It's reader question day at The Careerist. This one is about pushing the limits of personal style:
I work in a prestigious boutique firm on corporate and commercial transactions. I am female, and I am heavily tattooed all over—and I mean all over. I wear very conservative suits that "cover up" and this has never been a problem, since I anticipated this when I got tattooed. In more social situations I still insist on covering up, but I take care to dress well.
I have noticed that tattoos on male lawyers seem to be fine—something people admire, or a conversation piece if done tastefully. But tattoos on women are not so positively received. Does this depend on how brazen the piece is? Do you have any views on this?
Frankly, I'm not so sure that male lawyers with tattoos are accepted either. I think most lawyers—especially older ones—cringe at the sight of tattoos on either sex. Most lawyers, I suspect, see tattoos as antithetical to the image of the upstanding corporate lawyer.
But given the prevalence of tattoos these days, I don't think they are total career killers either. Ironically, I think young women professionals can get away with some artwork on their skin easier than men. (Is it because women have a bit more creative leeway in the way they dress?) In fact, I know a few young women lawyers (okay, just two) with tiny tattoos—such as butterflies—on their wrists or ankles, and they're not on probation at their firms.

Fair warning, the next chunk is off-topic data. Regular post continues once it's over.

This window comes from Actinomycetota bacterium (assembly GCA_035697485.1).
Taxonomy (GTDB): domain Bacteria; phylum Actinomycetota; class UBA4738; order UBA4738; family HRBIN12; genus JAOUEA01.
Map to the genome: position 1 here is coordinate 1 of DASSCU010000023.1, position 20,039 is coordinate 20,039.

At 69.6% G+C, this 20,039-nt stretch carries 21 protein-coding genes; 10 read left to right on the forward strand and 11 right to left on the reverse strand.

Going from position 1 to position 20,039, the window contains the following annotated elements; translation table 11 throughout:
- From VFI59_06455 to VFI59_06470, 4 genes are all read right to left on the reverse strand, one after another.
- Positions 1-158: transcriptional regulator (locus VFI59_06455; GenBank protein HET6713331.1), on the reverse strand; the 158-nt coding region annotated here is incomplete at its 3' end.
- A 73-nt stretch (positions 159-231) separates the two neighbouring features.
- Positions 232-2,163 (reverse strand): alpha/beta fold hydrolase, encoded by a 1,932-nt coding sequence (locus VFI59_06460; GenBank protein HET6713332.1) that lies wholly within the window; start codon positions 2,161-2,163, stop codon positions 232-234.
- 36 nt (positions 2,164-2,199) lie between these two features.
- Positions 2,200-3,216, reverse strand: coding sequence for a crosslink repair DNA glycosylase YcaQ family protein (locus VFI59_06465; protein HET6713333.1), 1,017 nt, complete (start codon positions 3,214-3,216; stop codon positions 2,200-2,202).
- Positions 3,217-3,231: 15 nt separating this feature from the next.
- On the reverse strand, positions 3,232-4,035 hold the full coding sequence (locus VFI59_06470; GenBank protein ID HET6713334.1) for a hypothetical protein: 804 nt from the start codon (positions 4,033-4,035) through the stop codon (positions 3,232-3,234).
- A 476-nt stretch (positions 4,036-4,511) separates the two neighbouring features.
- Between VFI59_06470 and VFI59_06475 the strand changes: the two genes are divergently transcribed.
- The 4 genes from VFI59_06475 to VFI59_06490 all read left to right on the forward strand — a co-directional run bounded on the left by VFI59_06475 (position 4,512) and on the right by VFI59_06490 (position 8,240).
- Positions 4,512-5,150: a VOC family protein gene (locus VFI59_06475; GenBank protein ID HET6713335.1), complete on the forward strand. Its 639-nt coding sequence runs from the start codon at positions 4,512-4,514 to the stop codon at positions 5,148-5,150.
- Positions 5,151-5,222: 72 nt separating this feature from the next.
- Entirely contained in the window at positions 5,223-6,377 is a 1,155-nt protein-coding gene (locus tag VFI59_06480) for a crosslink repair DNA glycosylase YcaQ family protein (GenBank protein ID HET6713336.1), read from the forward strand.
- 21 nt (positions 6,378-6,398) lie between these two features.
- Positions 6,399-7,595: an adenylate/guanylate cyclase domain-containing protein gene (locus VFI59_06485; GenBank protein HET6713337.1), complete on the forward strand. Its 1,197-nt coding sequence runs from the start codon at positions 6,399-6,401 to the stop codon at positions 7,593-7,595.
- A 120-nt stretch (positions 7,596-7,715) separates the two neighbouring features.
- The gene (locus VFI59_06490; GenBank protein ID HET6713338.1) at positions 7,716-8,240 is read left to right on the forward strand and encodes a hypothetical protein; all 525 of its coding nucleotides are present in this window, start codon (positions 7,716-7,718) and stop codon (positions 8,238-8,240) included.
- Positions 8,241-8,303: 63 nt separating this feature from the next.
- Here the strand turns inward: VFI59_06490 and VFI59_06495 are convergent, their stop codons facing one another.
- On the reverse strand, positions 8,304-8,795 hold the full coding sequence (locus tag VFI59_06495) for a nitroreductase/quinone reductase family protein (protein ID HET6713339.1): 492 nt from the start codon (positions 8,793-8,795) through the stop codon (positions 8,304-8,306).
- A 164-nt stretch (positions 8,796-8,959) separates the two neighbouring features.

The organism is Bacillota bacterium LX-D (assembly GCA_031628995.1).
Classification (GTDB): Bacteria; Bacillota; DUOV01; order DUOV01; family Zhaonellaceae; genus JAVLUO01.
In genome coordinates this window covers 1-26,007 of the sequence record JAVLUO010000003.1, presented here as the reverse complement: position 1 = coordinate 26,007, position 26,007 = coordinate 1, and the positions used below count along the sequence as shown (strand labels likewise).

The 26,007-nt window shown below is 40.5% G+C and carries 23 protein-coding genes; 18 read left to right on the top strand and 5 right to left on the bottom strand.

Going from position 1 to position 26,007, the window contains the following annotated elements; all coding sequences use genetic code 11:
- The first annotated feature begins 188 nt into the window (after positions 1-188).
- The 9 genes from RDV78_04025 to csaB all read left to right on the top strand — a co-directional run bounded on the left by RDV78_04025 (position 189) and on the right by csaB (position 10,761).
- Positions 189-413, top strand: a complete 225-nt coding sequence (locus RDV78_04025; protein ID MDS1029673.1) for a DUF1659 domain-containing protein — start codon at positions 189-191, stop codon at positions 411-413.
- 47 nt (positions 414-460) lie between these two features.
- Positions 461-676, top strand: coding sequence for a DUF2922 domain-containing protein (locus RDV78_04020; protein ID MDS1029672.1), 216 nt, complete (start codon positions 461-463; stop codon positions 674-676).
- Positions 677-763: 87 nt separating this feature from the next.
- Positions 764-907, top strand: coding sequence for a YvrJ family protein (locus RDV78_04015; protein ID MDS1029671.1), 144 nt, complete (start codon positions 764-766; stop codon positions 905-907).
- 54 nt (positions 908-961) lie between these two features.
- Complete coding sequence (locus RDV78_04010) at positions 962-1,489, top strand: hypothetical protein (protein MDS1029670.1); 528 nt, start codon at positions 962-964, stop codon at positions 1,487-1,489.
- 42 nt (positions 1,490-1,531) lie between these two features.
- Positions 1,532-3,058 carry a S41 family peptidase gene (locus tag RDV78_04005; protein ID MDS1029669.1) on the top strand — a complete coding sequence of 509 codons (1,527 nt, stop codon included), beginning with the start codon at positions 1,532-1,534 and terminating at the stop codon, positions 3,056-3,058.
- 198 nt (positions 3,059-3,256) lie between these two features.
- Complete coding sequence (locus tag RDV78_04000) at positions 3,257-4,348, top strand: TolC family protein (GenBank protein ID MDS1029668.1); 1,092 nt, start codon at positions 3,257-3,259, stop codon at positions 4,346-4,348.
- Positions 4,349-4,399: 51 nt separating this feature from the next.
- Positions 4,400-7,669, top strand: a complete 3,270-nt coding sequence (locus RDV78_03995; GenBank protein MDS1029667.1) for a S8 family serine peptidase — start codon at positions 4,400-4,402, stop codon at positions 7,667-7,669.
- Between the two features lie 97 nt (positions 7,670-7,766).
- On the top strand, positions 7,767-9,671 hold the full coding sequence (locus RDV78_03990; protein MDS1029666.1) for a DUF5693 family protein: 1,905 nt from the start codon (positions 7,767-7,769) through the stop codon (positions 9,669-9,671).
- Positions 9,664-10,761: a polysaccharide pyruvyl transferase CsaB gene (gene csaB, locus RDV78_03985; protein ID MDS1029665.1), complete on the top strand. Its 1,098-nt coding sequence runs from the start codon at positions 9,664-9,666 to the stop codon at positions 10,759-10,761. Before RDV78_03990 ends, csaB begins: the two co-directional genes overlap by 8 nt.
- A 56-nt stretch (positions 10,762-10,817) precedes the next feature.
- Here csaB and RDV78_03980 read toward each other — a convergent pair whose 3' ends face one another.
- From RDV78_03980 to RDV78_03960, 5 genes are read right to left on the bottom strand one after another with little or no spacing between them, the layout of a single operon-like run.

It all comes down to the size of the inking (I'm also assuming the image is not offensive). So to answer your question—does it depend on how brazen the tattoo is?—the answer is yes. And if you're heavily tattooed, as you say you are, that's definitely brazen.
So if you want to make it in corporate law and have copious tattoos, you really have no choice but to cover up, even when it's 100 degrees outside. Stephen Lucin, a style consultant in Washington, D.C., suggests that you wear "layers of thin business clothing that are appropriate during the hot summer months." I'm not quite sure what that means, but I imagine lots of cotton shirts and pants, set off with some gauzy scarfs.
If it's any consolation, I think tattoos will gain more corporate acceptance—albeit gradually, and probably limited to ones that are "dainty" and localized. Even law partners who wince at them now might change their minds, especially if their sons or daughters come home from college sporting designs on their bodies.
In the meantime, though, I have a question for you: What's a nice, very-tattooed lady like you doing in a starchy law firm? You might perform your job brilliantly, but I have a sneaking suspicion that the constraints of corporate culture might not be for you.
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